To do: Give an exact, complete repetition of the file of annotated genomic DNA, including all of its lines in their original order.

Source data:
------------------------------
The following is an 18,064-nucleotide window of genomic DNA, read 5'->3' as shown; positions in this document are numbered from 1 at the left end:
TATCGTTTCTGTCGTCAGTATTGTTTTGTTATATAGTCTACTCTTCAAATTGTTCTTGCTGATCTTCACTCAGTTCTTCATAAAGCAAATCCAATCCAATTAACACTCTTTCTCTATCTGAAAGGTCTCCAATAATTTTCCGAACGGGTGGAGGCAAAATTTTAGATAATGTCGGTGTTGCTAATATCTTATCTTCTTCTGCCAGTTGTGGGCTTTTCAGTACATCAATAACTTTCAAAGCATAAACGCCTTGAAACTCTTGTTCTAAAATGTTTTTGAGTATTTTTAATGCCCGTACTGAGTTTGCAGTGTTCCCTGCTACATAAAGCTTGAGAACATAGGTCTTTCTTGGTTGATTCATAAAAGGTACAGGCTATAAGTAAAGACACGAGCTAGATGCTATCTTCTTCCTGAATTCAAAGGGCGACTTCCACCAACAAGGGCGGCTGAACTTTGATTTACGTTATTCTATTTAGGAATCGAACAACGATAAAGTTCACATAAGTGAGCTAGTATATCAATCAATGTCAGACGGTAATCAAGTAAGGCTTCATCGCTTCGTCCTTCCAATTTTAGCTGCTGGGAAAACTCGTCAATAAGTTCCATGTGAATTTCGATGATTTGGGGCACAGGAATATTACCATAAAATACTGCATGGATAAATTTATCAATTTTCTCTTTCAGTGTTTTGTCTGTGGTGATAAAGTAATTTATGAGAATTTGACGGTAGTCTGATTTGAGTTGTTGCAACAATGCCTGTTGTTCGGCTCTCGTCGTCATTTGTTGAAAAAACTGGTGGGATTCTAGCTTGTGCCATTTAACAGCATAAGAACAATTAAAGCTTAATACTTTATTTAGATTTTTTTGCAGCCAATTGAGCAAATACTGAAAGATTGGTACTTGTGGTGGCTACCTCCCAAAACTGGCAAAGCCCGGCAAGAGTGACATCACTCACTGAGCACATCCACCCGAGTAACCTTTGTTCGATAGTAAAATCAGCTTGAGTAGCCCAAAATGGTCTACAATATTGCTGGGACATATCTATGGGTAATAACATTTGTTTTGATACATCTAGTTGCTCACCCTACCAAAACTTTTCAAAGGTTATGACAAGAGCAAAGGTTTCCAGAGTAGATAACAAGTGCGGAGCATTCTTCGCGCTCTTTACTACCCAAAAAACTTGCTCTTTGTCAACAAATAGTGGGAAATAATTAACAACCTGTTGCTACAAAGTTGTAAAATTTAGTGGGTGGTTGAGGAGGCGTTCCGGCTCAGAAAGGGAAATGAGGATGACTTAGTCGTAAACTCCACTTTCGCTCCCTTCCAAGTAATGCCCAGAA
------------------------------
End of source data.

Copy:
The following is an 18,064-nucleotide window of genomic DNA, read 5'->3' as shown; positions in this document are numbered from 1 at the left end:
TATCGTTTCTGTCGTCAGTATTGTTTTGTTATATAGTCTACTCTTCAAATTGTTCTTGCTGATCTTCACTCAGTTCTTCATAAAGCAAATCCAATCCAATTAACACTCTTTCTCTATCTGAAAGGTCTCCAATAATTTTCCGAACGGGTGGAGGCAAAATTTTAGATAATGTCGGTGTTGCTAATATCTTATCTTCTTCTGCCAGTTGTGGGCTTTTCAGTACATCAATAACTTTCAAAGCATAAACGCCTTGAAACTCTTGTTCTAAAATGTTTTTGAGTATTTTTAATGCCCGTACTGAGTTTGCAGTGTTCCCTGCTACATAAAGCTTGAGAACATAGGTCTTTCTTGGTTGATTCATAAAAGGTACAGGCTATAAGTAAAGACACGAGCTAGATGCTATCTTCTTCCTGAATTCAAAGGGCGACTTCCACCAACAAGGGCGGCTGAACTTTGATTTACGTTATTCTATTTAGGAATCGAACAACGATAAAGTTCACATAAGTGAGCTAGTATATCAATCAATGTCAGACGGTAATCAAGTAAGGCTTCATCGCTTCGTCCTTCCAATTTTAGCTGCTGGGAAAACTCGTCAATAAGTTCCATGTGAATTTCGATGATTTGGGGCACAGGAATATTACCATAAAATACTGCATGGATAAATTTATCAATTTTCTCTTTCAGTGTTTTGTCTGTGGTGATAAAGTAATTTATGAGAATTTGACGGTAGTCTGATTTGAGTTGTTGCAACAATGCCTGTTGTTCGGCTCTCGTCGTCATTTGTTGAAAAAACTGGTGGGATTCTAGCTTGTGCCATTTAACAGCATAAGAACAATTAAAGCTTAATACTTTATTTAGATTTTTTTGCAGCCAATTGAGCAAATACTGAAAGATTGGTACTTGTGGTGGCTACCTCCCAAAACTGGCAAAGCCCGGCAAGAGTGACATCACTCACTGAGCACATCCACCCGAGTAACCTTTGTTCGATAGTAAAATCAGCTTGAGTAGCCCAAAATGGTCTACAATATTGCTGGGACATATCTATGGGTAATAACATTTGTTTTGATACATCTAGTTGCTCACCCTACCAAAACTTTTCAAAGGTTATGACAAGAGCAAAGGTTTCCAGAGTAGATAACAAGTGCGGAGCATTCTTCGCGCTCTTTACTACCCAAAAAACTTGCTCTTTGTCAACAAATAGTGGGAAATAATTAACAACCTGTTGCTACAAAGTTGTAAAATTTAGTGGGTGGTTGAGGAGGCGTTCCGGCTCAGAAAGGGAAATGAGGATGACTTAGTCGTAAACTCCACTTTCGCTCCCTTCCAAGTAATGCCCAGAA